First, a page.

The Government’s Deadly Mustang Round-Ups

Photo by Flickr user <a href="http://www.flickr.com/photos/jasephotos/3360419169/">JasonBechtel</a> via Creative Commons

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Few charges have earned such unanimous support as America’s wild horses. A grassroots movement was the catalyst for the 1971 law designating mustangs as “living symbols” of the West, protecting them from being hunted, captured, or otherwise harassed. Since then, government attempts to control the horses’ lives have been hotly contested. Unfortunately for horse lovers, the Bureau of Land Management (BLM) only sets aside so much land for wild horses to roam. So when horses multiply so that that their allotted land’s resources are depleted (and their designated habitat has been decreased by 30% since 1971) the BLM rounds up the “excess” horses and puts them out in government pastures.

Given the horses reduced habitat, it’s unsurprising that when the BLM started an aggressive round-up this year, equine advocates were hopping mad. Most recently, they allege that round-ups in Nevada have run nine horses to death. But as Michael Behar writes in the “The Mustang Redemption” from the current issue of Mother Jones (on newsstands now), these animals have few options. Unlike the 3 million cattle foraging public lands, the 33,000 wild mustangs on the range have no owners to pay the BLM for grazing rights. And there are nearly as many wild horses being kept in government pens as there are outside: feeding and caring for penned horses costs nearly $30 million a year, and is projected to more than double in two years.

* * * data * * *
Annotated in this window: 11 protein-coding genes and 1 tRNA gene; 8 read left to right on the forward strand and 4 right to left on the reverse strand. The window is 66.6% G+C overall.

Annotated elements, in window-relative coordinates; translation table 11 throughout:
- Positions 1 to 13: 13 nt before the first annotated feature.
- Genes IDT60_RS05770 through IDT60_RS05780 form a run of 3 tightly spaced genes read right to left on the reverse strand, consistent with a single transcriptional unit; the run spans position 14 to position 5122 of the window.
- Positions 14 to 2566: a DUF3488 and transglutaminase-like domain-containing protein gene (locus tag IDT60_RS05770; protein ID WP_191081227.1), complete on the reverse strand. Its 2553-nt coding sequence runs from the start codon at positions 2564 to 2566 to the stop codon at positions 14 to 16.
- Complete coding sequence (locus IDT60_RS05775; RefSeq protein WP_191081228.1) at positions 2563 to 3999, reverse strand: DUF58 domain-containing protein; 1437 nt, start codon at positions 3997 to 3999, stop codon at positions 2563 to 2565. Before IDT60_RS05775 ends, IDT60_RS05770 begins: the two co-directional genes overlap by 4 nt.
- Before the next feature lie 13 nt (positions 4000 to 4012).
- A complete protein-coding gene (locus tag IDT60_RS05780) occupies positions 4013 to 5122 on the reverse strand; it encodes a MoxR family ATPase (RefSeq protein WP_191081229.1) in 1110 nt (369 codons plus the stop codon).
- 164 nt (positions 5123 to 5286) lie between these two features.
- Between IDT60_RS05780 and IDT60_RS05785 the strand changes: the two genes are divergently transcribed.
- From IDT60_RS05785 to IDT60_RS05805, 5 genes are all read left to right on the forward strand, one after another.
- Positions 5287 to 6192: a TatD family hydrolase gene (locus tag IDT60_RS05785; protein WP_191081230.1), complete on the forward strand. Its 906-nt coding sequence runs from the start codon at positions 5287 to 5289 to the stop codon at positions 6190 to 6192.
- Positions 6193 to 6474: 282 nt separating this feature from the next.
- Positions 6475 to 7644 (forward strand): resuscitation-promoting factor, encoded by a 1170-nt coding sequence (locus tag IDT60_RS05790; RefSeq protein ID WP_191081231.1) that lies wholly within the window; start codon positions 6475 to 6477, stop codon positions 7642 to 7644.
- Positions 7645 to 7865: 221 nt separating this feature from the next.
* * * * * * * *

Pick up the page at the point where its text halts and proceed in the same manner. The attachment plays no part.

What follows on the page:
To curb these costs, last fall Department of the Interior head Ken Salazar announced an overhaul of the nation’s wild horse program, an initiative that would include designating more land for horses out East, more aggressive application of equine birth control, and possibly making some herds eco-tourism attractions. But even with new rangelands, there are still far too many horses out on the plains, the BLM says. By its own estimates, the BLM must round up at least 10,000 horses every year to maintain a sustainable population. Last year it only gathered 6,400. With the horse population increasing by about 20% a year due to reproduction, this year the BLM will have to capture somewhere around 15,000 horses. With that many horses being chased by helicopter, funneled into holding pens, and transported to new land, it’s no stretch to imagine that more than a few of the fleet-footed animals will be injured or die during the process.

 

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You expect the big picture, and it's our job at Mother Jones to give it to you. And right now, so many of the troubles we face are the making not of a virus, but of the quest for profit, political or economic (and not just from the man in the White House who could have offered leadership and comfort but instead gave us bleach).

In "News Is Just Like Waste Management," we unpack what the coronavirus crisis has meant for journalism, including Mother Jones’, and how we can rise to the challenge. If you're able to, this is a critical moment to support our nonprofit journalism with a donation: We've scoured our budget and made the cuts we can without impairing our mission, and we hope to raise $400,000 from our community of online readers to help keep our big reporting projects going because this extraordinary pandemic-plus-election year is no time to pull back.

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